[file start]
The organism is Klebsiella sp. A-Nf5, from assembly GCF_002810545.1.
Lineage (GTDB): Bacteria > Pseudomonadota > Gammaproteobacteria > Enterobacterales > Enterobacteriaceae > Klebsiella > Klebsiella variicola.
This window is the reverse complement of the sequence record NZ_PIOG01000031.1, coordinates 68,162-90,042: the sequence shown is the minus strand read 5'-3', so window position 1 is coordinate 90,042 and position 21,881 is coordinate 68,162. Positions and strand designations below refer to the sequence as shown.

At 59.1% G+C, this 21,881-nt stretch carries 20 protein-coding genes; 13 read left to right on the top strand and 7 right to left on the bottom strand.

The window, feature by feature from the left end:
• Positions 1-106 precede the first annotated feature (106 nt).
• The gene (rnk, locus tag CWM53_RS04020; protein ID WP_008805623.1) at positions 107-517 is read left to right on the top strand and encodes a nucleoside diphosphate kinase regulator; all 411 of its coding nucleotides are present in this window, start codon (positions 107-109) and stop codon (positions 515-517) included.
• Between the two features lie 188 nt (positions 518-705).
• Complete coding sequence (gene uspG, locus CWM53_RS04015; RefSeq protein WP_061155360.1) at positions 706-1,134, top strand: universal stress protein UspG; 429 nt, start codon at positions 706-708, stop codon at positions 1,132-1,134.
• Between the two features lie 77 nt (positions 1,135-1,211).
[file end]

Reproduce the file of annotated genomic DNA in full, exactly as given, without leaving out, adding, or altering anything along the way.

The organism is Klebsiella sp. A-Nf5, from assembly GCF_002810545.1.
Lineage (GTDB): Bacteria > Pseudomonadota > Gammaproteobacteria > Enterobacterales > Enterobacteriaceae > Klebsiella > Klebsiella variicola.
This window is the reverse complement of the sequence record NZ_PIOG01000031.1, coordinates 68,162-90,042: the sequence shown is the minus strand read 5'-3', so window position 1 is coordinate 90,042 and position 21,881 is coordinate 68,162. Positions and strand designations below refer to the sequence as shown.

At 59.1% G+C, this 21,881-nt stretch carries 20 protein-coding genes; 13 read left to right on the top strand and 7 right to left on the bottom strand.

The window, feature by feature from the left end:
• Positions 1-106 precede the first annotated feature (106 nt).
• The gene (rnk, locus tag CWM53_RS04020; protein ID WP_008805623.1) at positions 107-517 is read left to right on the top strand and encodes a nucleoside diphosphate kinase regulator; all 411 of its coding nucleotides are present in this window, start codon (positions 107-109) and stop codon (positions 515-517) included.
• Between the two features lie 188 nt (positions 518-705).
• Complete coding sequence (gene uspG, locus CWM53_RS04015; RefSeq protein WP_061155360.1) at positions 706-1,134, top strand: universal stress protein UspG; 429 nt, start codon at positions 706-708, stop codon at positions 1,132-1,134.
• Between the two features lie 77 nt (positions 1,135-1,211).